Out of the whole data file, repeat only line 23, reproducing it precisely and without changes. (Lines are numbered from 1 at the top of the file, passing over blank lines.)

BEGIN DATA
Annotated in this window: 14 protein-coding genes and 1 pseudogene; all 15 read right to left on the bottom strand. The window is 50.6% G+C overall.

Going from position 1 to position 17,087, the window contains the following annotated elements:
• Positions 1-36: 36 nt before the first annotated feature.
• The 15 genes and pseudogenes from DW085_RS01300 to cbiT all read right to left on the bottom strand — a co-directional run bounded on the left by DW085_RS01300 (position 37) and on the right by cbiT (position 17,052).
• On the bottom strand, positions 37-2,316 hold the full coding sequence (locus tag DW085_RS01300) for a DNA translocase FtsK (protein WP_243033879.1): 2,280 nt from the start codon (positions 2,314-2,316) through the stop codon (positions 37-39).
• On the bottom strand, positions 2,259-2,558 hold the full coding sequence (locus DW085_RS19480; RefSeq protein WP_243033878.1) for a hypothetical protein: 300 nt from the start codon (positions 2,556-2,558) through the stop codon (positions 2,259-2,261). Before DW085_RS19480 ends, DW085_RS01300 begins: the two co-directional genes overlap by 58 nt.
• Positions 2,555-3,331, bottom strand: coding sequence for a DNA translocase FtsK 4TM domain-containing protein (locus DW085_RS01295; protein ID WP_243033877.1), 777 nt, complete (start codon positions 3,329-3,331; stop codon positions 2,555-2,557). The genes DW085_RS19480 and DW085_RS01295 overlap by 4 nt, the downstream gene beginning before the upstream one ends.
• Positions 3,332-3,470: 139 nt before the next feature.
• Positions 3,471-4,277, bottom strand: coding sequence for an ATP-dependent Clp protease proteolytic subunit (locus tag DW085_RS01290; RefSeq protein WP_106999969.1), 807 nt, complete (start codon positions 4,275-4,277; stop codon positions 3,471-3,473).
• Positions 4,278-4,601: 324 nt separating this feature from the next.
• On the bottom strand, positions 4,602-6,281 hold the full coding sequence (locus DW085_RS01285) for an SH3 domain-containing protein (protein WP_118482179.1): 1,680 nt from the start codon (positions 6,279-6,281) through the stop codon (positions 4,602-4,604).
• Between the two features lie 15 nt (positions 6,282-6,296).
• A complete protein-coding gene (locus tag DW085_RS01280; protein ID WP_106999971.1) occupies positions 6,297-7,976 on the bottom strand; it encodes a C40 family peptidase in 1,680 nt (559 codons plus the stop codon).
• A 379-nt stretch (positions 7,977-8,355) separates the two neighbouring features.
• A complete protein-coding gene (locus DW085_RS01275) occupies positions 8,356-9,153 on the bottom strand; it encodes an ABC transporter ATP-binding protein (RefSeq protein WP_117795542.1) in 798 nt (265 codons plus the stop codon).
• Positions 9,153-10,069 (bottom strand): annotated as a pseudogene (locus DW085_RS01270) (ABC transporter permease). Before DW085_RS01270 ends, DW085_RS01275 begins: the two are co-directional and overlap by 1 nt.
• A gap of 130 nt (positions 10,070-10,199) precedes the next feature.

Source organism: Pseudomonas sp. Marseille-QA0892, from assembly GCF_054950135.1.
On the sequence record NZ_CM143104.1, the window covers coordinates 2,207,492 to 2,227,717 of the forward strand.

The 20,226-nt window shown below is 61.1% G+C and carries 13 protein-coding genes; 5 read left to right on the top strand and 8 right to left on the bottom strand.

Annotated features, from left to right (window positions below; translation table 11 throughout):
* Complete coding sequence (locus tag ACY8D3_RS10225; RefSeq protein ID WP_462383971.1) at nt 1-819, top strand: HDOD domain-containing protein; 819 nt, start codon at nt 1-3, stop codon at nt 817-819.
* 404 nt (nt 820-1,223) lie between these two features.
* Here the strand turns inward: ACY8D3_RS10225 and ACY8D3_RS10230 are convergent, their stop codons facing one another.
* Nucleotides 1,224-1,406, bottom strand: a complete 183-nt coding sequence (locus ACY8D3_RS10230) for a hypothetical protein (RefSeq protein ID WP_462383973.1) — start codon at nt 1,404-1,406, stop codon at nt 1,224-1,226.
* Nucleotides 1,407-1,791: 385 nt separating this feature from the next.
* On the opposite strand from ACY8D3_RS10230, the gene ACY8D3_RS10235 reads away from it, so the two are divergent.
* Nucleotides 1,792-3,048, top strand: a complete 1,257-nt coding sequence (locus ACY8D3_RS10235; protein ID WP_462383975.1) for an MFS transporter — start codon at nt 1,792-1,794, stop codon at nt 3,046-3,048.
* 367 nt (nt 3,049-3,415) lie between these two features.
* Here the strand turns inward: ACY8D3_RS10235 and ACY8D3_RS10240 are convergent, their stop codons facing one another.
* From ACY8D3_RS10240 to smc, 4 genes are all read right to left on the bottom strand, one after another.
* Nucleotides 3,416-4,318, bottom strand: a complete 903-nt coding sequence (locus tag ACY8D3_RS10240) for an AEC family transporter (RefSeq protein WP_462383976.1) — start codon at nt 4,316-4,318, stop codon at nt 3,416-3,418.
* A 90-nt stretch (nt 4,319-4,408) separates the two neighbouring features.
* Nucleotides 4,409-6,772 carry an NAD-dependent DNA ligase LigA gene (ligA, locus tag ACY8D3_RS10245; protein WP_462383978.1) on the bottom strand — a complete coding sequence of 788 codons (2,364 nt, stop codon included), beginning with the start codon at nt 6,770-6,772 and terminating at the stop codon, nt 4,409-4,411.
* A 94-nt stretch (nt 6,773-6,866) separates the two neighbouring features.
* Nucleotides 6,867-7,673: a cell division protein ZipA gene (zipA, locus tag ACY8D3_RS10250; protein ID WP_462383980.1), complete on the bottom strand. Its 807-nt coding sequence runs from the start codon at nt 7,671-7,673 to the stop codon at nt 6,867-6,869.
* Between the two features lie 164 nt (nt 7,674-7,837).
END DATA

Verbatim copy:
* 404 nt (nt 820-1,223) lie between these two features.